The doctors insisted they call 9-1-1, despite my saying I was fine.

When the paramedics  spotted those political yard signs, they apparently said something like, “What are we getting into?”

I was already feeling better when the ambulance crew arrived, but was told by the doctors who were at my side along with good friends that I should still go to the hospital to make sure I was OK. Apparently, my own judgment was not to be trusted at that moment. One of the doctors said something like, “Sue, you don’t really know.”

And one of the paramedics who asked me questions posed this one: “Are you telling me the truth?” I had no idea that I needed a polygraph to describe my symptoms, but there is a tendency to minimize and “not want to be a bother,” as I joked later.

They wheeled me out feet first on a gurney, which allowed everyone outside to see me wave good-bye to them.  I even said  thanks to our hosts for a lovely party. My mother taught me good manners.

I also noted later that the friends who brought me to the party did not drive me home, something implied by driving me to the party.

Meanwhile, my husband who had a musical gig, was called and left to come to the hospital. He did suggest earlier in the day that since he couldn’t go to the party, I was to bring back political gossip.  He noted this morning that he didn’t mean for me to be the gossip. Sure, now he tells me.

At the hospital I had an EKG, other tests and all tests showed no problems with anything, although I am supposed to followup with my doctor on Tuesday. It was probably just heat exhaustion and being dehydrated. As we have long said, “Precious doesn’t like to sweat.” Confirmed now.

At that point, I decided in ER that what I had was The Vapors, a 19th century symptom of what once was called Female Hysteria. I was not so hysterical that I was unable to Google it in ER. Nineteenth century diagnoses appear to be coming back these days.

In our family growing up, we used to joke that our family motto was, “Keep up your typing.” (I also learned shorthand, which has been helpful. If asked how to spell dinosaur, it would be S-U-E.) My parents were right.

We took typing on manual typewriters back when the dinosaurs roamed the earth, but students today learn keyboarding on computers.

So here’s my message: Keep up your keyboarding. Now may be the time to come to someone’s aid at a party.

I may have already lost …

Just one of the ways are family may have already lost …

I was amused when my mom (AKA Mommy) told me about a scam during World War II. Someone placed a newspaper ad with this message:

“Last two days to send in your dollar.”

Who would fall for that? Apparently many thousands did just, making that scammer quite wealthy. Competing Urban legends have it that he got away with it and that he was arrested for not delivering on an “implied promise.”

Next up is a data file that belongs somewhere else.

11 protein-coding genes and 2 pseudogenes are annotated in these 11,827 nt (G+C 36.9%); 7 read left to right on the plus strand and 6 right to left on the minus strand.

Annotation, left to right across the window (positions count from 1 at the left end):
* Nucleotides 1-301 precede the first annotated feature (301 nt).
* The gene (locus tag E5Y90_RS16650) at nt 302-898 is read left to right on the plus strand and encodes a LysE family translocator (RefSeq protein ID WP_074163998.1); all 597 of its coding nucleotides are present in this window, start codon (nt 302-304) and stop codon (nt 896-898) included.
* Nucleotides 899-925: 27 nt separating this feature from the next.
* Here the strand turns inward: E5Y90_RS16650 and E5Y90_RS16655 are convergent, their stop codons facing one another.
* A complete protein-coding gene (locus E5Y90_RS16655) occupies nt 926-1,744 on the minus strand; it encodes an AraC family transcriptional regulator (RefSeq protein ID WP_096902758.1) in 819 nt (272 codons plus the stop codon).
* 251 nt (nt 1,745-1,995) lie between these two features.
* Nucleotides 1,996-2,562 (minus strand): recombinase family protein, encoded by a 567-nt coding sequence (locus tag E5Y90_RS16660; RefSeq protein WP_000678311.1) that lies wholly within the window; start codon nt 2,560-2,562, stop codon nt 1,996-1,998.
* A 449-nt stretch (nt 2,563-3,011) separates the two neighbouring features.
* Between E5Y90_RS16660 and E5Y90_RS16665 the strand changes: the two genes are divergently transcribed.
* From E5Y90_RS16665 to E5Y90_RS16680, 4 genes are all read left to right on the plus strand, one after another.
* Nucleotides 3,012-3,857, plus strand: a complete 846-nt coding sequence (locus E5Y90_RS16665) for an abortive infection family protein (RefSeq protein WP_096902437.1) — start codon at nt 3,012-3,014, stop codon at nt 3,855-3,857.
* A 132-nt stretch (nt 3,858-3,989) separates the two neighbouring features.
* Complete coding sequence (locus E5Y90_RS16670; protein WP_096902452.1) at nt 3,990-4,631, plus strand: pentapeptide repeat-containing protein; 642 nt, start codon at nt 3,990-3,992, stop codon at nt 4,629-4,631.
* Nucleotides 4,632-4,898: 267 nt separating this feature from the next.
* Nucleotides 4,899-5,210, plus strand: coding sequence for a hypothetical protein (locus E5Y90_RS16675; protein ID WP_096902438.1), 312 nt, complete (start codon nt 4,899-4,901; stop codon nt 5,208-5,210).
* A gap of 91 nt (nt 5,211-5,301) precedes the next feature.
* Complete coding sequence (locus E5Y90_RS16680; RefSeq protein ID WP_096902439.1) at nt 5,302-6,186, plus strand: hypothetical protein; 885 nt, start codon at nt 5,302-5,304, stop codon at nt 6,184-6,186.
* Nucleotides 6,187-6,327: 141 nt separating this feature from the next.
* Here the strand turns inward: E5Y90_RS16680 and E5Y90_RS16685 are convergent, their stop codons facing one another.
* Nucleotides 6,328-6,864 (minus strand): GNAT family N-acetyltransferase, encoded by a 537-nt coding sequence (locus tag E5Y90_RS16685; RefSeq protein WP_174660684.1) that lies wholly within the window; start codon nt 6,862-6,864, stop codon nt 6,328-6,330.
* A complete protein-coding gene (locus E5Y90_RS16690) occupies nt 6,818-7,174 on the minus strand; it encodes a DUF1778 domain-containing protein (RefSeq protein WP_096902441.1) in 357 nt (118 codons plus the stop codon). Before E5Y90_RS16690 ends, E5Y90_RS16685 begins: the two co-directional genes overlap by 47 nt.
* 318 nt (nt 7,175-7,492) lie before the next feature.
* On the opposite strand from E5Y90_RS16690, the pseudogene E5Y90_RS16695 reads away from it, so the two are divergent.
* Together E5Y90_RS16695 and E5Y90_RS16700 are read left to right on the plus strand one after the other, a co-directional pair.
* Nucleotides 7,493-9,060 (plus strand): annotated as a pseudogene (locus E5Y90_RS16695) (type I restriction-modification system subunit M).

It sure makes a good story.

No one could fall for something like that today, right? We are too sophisticated now.

If you believe that, I have plenty of bridges to sell you — not to mention the tens of millions of dollars that will go to you once you send me your banking information via email.

And yet, I sent in my Publisher’s Clearinghouse entry this summer.   I had written a blog post after hearing about a new prize – $5,000 a week for life for the winner, who then can transfer to one person to receive $5,000 a week for life after the winner kicks the bucket. My blog post was about “taking offers” from my kids for who would get the money. The post was meant to be amusing.

http://susanhessel.wordpress.com/2012/07/09/publishers-clearinghouse-im-entertaining-offers/

Publisher’s Clearinghouse discovered it and emailed me asking if they could write a blog post about what I wrote. I agreed. After all, any publicity is good publicity, right?

I entered, knowing how silly it was and that I was not likely to get rich quick. And I didn’t. Sorry, kids. But we can dispense with sibling rivalry now.

I also wasn’t picked to go to the Democratic convention despite entering that contest by making a contribution to President Obama’s campaign.  (I would have made it anyway.)

This losing thing goes back a long way. Long before there were legal lotteries in this country, my mom used to enter the “Irish Sweepstakes” when her friend, Hazel, bought tickets for her. It was always unclear how she got them but in the jargon of the time, it was all “hush-hush.”

The Irish Sweepstakes began in 1930 to raise funds for Irish hospitals and lasted for 57 years, according to the Encyclopedia Britannica,  which said this sweepstakes raised more money in the United States than any other country, including Ireland. “All the tickets sold there were smuggled in and sold illegally,” said the encyclopedia.  “There was much counterfeiting of tickets, seldom detectable because the purchaser had no further interest in the ticket if it was not a winning ticket.”http://www.britannica.com/EBchecked/topic/294177/Irish-Sweepstakes